Finite Domains and Exclusions as First-Class Citizens 
Author Message
 Finite Domains and Exclusions as First-Class Citizens

A recent RELFUN extension permits finite domains (generally, 'types')
as VALUES of variables, giving them a full 'first-class' status.  The
separate type and value slots of 'destructive-assignment' (procedural)
languages are thus joined in 'specializing-assignment' (LP) languages:

procedural variable                     logical variable  --  type/value

For example, an initial

X is dom[a,b,c], ...   % assign the finite domain containing a, b, c to X

makes the domain act both as the X value (allowed as/in an intensional
answer) and as the X type (constraining possible further unifications).
Extending the conjunction,

..., X is d            % try to assign d to X

fails (since d is not in the 'enumeration type' {a,b,c}), while

..., X is dom[c,d]     % try to assign the finite domain of {c,d} to X

specializes the domain value of X to the ordinary value c (the
intersection result of the two domains, normalized via dom[c] = c).

For obtaining the below report, please email me your snail address.


Languages based on logical variables can regard finite domains, finite
exclusions, and, generally, types as values.  Like a variable can be
bound to a non-ground structure which can be later specialized through
in-place assignment of some inner variables, it can also be bound to,
say, a domain structure which can be specialized later through
`in-place deletion' of some of its elements (e.g. by intersection with
other domain structures).  While finite domains prescribe the elements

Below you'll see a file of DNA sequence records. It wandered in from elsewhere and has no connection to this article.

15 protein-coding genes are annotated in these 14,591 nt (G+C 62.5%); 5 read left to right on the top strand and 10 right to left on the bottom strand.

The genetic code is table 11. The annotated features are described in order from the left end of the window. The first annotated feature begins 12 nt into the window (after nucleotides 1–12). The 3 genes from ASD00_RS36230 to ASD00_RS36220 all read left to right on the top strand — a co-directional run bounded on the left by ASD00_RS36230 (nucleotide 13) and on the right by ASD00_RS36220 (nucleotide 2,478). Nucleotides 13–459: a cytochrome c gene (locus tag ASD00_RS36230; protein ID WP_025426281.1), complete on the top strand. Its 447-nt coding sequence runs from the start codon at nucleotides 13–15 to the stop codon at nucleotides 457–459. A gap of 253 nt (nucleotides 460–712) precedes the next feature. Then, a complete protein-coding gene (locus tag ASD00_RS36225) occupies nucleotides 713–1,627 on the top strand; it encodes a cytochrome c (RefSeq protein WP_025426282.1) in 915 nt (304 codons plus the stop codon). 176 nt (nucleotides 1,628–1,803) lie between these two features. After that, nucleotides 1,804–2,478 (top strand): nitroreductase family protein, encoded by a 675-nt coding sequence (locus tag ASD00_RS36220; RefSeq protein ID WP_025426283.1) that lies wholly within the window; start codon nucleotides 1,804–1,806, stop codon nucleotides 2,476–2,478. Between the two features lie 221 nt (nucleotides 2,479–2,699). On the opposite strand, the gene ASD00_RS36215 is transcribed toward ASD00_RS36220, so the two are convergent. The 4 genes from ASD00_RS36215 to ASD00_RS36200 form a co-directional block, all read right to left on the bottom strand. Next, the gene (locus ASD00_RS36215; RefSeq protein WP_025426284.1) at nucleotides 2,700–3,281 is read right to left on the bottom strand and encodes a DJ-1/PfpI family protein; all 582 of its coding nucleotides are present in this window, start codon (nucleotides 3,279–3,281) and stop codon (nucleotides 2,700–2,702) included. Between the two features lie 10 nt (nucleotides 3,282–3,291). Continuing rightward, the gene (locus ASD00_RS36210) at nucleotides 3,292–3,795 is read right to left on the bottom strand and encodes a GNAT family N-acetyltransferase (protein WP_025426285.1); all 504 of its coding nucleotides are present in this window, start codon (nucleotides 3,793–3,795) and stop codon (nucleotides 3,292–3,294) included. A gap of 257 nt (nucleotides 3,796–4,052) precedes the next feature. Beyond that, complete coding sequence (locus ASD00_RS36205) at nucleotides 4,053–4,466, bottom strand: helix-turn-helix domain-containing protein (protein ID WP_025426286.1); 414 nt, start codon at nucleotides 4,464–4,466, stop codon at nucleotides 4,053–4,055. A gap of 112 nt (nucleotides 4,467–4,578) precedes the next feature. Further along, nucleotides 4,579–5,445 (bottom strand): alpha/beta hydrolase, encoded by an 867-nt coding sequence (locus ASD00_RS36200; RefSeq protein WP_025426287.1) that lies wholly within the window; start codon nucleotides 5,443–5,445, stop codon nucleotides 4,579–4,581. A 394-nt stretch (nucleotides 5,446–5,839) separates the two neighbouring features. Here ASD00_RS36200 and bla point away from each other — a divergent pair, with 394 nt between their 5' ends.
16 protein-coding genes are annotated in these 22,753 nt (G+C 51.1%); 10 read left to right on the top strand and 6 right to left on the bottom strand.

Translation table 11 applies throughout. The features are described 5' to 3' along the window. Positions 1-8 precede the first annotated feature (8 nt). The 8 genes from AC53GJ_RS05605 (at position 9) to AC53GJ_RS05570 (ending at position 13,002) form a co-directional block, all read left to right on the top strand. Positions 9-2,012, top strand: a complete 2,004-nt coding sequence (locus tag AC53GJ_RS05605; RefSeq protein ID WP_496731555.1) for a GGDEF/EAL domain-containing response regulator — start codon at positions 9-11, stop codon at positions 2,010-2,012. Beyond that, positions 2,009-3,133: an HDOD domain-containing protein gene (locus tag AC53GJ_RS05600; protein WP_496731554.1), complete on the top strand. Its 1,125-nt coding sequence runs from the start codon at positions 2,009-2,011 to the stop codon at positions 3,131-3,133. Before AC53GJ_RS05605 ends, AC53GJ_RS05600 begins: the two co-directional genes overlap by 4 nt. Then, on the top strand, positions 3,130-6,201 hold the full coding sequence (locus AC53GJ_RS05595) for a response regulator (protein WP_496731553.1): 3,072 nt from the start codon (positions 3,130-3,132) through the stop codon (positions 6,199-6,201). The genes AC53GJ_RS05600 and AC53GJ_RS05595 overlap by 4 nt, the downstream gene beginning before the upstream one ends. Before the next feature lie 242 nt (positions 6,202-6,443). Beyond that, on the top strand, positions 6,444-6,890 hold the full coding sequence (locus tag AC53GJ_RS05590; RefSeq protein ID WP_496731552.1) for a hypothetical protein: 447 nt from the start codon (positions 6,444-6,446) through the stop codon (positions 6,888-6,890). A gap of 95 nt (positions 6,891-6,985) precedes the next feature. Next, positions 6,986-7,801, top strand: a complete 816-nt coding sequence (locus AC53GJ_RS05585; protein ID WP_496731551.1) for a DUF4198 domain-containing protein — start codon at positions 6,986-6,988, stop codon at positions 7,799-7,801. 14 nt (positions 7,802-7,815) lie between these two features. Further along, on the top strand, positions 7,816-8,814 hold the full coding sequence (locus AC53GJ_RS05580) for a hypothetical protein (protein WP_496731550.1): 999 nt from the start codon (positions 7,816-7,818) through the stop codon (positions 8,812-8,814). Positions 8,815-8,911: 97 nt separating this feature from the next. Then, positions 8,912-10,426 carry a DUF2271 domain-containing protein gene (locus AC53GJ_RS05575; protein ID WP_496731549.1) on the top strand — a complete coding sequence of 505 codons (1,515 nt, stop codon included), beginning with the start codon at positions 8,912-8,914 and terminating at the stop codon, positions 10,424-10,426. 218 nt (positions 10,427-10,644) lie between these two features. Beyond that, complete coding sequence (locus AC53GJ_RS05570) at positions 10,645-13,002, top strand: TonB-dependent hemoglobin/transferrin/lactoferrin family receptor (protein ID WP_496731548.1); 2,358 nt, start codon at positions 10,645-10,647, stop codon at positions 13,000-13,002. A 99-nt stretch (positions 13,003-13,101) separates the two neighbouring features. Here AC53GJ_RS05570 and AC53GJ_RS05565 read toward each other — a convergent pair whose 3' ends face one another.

of a disjunctive structure, the complementary finite exclusions forbid
the elements of a conjunctive structure. Domains and exclusions can be
values of variables or occur inside clauses as/in terms or within an
occurrence-binding construct (useful to name arbitrary terms).  In a
relational-functional language (e.g., RELFUN) they can also be
returned as values of functions. Altogether, domains and exclusions
become first-class citizens. Because they are completely handled by an
extended unification routine, they do not require delay techniques
needed in (more expressive) constraint systems. Still, their
backtracking-superseding `closed' representation leads to smaller
proof trees (efficiency), and abstracted, intensional answers
(readability).  Anti-unification (for generalization) exchanges the
roles of domains and exclusions.  The operational semantics of
domains, exclusions, and occurrence bindings is specified by a RELFUN
meta-unify function (and implemented in pure LISP).

AUTHOR             = {Harold Boley},
TITLE              = {{Finite Domains and Exclusions as First-Class Citizens}},
BOOKTITLE          = {Fourth International Workshop on
Extensions of Logic Programming,
St. Andrews, Scotland, March 1993, Preprints and Proceedings},
EDITOR             = {Roy Dyckhoff},
NOTE               = {Also available as Research Report RR-94-07, Feb.\ 1994,
DFKI, P.\ O.\ Box 2080, D-67608 Kaisers\-lautern},
PUBLISHER          = {Springer},
SERIES             = {LNAI},
YEAR               = {1994}


Wed, 04 Sep 1996 01:58:37 GMT  
 [ 1 post ] 

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